Recreational Marijuana Vote May Not Reach a Ballot Until 2020. This Is Why: It appears likely that there will be a vote of the people on whether to legalize recreational marijuana, but government officials have said chances for the question to be on the November ballot are low. Green the Vote, a Tulsa-based grassroots group, announced Sunday that it has gathered more than 130,000 signatures for State Question 797. The measure would place in the Oklahoma Constitution the right of adults 21 and older to use marijuana [Tulsa World].

Oklahoma’s Tax-Free Weekend Expected to Draw Big Crowds: Beginning at 12:01 a.m. Friday, and ending at midnight Sunday, Oklahomans will be able to shop for many items with a temporary exemption from sales tax. The weekend is one of the busiest shopping events of the year for some retailers. “It’s second to Black Friday,” OKC Outlets General Manager Jeannette Smith said. “It’s very heavily trafficked, and right now our traffic is trending up so we are expecting more than last year” [NewsOK]. Rather than stimulating an overall increase in sales, studies have tended to find that sales tax holidays simply shift the timing of sales that would have happened anyway [OKPolicy].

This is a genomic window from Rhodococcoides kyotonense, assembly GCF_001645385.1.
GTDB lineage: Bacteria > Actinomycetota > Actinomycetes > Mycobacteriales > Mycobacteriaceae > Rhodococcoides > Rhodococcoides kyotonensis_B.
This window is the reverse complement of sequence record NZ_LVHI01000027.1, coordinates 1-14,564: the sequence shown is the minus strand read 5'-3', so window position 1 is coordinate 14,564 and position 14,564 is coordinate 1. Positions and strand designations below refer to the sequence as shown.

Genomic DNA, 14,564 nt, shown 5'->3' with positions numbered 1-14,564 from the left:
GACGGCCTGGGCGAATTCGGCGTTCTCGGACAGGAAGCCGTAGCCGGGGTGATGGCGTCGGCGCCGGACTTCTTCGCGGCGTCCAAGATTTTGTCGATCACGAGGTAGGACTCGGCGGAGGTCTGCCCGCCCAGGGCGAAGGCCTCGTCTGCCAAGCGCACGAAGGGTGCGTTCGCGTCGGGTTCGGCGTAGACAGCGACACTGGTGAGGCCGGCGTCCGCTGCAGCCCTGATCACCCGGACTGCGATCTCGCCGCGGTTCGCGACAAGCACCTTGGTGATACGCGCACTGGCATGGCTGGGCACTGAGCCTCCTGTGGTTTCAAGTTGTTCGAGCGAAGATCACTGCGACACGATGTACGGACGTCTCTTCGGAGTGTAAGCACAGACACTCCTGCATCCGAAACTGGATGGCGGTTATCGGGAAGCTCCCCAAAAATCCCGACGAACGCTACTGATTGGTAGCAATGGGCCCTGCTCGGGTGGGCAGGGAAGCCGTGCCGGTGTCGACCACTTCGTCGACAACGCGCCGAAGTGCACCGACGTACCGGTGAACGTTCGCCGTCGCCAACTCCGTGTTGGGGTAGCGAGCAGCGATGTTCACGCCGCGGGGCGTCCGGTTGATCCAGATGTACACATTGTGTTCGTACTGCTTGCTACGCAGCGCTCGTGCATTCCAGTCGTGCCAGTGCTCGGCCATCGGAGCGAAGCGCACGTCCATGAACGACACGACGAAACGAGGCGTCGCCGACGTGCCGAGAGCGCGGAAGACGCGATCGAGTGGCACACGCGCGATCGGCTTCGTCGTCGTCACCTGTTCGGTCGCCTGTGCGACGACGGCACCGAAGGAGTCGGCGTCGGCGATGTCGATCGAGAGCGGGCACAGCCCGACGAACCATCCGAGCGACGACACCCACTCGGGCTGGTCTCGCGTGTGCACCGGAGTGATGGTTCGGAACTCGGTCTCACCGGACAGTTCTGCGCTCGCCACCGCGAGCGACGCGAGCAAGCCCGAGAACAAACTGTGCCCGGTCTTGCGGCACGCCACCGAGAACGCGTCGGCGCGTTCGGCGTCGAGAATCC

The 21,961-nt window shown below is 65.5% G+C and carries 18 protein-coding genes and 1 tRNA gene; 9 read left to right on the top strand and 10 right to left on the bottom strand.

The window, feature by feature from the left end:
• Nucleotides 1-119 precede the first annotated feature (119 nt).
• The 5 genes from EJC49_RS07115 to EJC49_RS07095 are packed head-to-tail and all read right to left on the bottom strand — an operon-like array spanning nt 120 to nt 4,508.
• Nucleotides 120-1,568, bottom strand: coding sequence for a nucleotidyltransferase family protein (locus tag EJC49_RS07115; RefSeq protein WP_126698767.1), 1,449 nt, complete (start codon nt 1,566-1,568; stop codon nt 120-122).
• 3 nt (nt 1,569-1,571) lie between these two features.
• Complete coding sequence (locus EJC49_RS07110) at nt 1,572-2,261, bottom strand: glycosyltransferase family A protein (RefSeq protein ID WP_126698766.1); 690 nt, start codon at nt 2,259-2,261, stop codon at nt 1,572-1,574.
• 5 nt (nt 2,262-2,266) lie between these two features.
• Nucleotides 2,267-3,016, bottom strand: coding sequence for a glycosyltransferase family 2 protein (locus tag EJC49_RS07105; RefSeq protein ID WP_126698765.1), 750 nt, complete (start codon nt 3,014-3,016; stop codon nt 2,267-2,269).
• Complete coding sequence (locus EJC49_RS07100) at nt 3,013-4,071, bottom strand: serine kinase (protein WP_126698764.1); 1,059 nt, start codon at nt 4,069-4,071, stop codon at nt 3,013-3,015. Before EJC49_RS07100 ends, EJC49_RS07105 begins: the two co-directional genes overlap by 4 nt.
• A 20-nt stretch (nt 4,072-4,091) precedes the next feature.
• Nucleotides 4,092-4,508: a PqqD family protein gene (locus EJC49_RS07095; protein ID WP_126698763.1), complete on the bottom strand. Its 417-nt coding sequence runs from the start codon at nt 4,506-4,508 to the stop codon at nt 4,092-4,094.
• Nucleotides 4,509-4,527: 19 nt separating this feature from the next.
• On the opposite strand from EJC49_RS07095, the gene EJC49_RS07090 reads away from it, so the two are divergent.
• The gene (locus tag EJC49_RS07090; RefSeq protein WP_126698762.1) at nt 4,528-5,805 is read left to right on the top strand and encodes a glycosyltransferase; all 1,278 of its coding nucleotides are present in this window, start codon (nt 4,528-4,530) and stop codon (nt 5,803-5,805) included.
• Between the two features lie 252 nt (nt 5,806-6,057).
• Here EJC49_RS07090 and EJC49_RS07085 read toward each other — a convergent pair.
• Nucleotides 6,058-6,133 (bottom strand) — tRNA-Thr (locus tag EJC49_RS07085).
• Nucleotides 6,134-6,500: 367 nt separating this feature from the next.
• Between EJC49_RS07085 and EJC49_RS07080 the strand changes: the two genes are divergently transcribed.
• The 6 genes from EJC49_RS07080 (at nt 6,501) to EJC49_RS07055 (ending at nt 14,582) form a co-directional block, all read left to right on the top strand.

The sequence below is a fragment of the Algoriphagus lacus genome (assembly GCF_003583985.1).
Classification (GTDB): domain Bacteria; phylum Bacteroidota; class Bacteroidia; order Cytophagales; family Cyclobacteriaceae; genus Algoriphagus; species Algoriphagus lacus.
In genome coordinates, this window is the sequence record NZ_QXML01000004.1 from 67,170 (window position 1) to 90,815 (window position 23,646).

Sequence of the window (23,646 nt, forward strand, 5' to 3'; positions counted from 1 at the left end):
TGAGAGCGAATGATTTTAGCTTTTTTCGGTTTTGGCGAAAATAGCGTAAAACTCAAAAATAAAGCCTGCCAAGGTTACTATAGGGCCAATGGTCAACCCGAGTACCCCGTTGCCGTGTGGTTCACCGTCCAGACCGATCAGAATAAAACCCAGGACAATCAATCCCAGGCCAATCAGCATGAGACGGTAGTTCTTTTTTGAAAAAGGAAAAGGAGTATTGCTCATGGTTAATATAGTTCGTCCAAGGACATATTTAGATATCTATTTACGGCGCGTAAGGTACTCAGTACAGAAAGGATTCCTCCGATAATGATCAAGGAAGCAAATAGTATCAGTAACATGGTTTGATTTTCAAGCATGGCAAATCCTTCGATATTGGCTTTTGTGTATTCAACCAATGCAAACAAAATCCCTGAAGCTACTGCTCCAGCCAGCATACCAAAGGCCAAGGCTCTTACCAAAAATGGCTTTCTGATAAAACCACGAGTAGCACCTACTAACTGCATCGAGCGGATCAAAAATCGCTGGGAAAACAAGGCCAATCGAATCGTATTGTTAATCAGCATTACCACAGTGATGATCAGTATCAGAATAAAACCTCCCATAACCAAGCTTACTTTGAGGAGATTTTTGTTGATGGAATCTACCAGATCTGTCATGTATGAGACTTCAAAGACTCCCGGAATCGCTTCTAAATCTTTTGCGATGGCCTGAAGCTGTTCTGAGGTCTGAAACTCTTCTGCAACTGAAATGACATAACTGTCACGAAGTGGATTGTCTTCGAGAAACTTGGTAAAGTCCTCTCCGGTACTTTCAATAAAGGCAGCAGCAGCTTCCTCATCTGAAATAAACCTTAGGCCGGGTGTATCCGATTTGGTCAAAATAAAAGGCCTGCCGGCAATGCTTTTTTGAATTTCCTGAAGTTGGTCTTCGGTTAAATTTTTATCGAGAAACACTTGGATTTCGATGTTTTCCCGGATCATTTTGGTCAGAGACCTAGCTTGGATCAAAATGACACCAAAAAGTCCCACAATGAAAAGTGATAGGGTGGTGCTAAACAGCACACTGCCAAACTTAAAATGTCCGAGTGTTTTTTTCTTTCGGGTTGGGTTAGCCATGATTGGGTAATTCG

June Jobless Rate Slightly Higher in State’s Metro Areas: Oklahoma City’s unemployment rate edged up in June, although it remains significantly lower than it was a year ago. The metro area unemployment rate in June rose to 3.7 percent from 3.6 percent in May, according to the Bureau of Labor Statistics. In June 2017, the metro area’s jobless rate was 4.3 percent. Tulsa’s unemployment rate also rose in June to 4 percent from 3.9 percent a month earlier. Tulsa’s jobless rate a year ago was 4.8 percent [NewsOK].